1

I'm trying to create a macro where the optional item emboldens an item in the list. I can process the list using the expl3/xparse package and can compare the two strings but I'm having trouble doing both simultaneously. Can one return compare as an encapsulated macro which accepts one argument or can one extend ProcessList to handle two arguments ? I have read other posts on here but can't seem to find anything that matches this use case.

\documentclass{article}
\ExplSyntaxOn
\newcommand{\compare}[2]{\ifthenelse{\equal{#1}{#2}}{\textbf{#1}}{\emph{#2}}}
\NewDocumentCommand\within{O{} >{\SplitList{,}}m}{%
 \def\compari{\compare{#1}{##2}}
 \ProcessList{#2}{\compari}%
}
\ExplSyntaxOff

\begin{document}
\compare{apples}{bananas}
\compare{apples}{apples}
\within{apples}{apples,bananas}
\end{document}

Expected output

bananas

apples

apples, bananas

1

The following solution uses a \@for loop, which expects a comma separated list. There is still a bug, for this code breaks down if the list contains spaces.

\documentclass{article}

\makeatletter
\newcommand*{\within}[2]{%
\def\@tempa{#1}%
\def\separator{\def\separator{,\space}}% to place the comma in the printed list only after the first iteration
\@for\x:=#2\do{\separator\ifx\@tempa\x\textbf{\x}\else\emph{\x}\fi}%
}
\makeatother

\begin{document}

\within{apples}{apples,bananas,pears,apples,strawberries} % the apples are bold (twice)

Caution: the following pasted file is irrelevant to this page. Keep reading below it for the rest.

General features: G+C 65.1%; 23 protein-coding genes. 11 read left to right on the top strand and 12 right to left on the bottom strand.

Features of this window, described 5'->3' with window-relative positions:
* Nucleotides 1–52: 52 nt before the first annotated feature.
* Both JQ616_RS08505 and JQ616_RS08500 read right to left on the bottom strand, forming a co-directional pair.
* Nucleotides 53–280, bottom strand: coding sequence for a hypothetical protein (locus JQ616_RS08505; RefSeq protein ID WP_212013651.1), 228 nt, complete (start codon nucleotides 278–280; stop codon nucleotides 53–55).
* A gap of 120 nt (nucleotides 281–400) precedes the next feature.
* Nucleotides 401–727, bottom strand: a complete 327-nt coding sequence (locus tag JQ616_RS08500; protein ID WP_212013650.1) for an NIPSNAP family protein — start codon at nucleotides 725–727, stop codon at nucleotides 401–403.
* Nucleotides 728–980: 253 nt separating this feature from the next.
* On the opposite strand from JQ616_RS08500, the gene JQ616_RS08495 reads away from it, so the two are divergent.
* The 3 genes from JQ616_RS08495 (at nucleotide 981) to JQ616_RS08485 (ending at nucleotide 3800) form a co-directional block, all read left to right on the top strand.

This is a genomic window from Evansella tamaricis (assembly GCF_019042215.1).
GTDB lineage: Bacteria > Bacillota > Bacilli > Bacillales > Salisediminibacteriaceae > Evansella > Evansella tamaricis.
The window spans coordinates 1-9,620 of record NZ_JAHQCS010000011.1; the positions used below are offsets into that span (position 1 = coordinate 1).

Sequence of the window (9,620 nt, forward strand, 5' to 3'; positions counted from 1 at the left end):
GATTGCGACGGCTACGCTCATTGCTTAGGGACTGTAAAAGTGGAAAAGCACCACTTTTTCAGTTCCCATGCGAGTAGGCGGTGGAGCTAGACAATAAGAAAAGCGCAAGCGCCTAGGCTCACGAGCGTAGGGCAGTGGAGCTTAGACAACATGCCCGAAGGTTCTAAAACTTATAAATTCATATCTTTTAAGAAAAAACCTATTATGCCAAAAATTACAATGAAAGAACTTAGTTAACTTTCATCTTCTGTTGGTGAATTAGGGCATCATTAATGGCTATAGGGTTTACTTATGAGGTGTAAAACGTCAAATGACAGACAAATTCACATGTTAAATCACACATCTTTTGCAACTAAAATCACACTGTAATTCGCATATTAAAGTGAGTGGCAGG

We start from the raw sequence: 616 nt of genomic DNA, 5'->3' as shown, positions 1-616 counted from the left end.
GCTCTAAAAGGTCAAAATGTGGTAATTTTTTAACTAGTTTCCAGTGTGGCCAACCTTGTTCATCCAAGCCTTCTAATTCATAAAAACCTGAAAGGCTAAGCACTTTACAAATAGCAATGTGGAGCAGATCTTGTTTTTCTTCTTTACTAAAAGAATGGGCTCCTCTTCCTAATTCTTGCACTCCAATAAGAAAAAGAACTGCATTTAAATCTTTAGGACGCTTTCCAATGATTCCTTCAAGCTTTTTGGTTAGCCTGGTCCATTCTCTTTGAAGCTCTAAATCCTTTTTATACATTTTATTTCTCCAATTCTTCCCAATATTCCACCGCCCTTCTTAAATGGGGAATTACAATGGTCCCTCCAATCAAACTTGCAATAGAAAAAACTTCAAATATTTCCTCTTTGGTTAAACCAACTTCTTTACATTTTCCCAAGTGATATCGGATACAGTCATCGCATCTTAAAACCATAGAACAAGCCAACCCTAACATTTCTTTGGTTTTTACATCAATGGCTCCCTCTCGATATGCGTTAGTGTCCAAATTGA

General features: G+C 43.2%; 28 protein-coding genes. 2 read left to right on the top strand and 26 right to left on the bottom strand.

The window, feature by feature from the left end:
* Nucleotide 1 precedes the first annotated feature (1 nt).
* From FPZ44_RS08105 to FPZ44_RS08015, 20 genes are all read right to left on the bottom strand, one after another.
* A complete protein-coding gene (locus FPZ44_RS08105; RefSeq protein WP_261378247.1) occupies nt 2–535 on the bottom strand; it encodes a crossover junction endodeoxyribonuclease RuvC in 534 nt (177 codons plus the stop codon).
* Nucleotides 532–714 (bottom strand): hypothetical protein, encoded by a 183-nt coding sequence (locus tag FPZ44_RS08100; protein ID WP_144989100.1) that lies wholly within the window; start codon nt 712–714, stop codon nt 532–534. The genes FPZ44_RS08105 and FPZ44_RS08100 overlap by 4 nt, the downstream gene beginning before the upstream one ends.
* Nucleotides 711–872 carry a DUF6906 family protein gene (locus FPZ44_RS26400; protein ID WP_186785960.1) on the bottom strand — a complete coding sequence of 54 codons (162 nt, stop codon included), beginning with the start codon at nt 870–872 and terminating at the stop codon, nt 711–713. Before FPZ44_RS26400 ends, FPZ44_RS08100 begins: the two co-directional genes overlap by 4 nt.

\within{pears}{apples,bananas,pears,apples,strawberries} % the pears are bold

\end{document}
3
  • Might I ask where \@for is documented ? The @ commands confuse me to no end as I'm never sure I'm clobbering some other macro or whether I'm safely scoped to some local space. (I'll mask this as this as answered, until some one "one ups" you :D )
    – Carel
    Aug 28 '15 at 16:46
  • I'm pretty sure that both \@for and \@tfor are described in Kopka&Daly. Can't give exact references right now. Like all internal macros they might change, although that's quite unlikely in this case. There is no danger in using them but you better not redefine them ;-)
    – campa
    Aug 28 '15 at 18:52
  • texdoc source2e will open the pdf file containing the source code of the latex format. @for source code is found in my copy on page 51, corresponding to File f: ltcntrl.dtx Date: 2014/04/21 Version v1.0h. There is also \@tfor.
    – user4686
    Aug 31 '15 at 15:24

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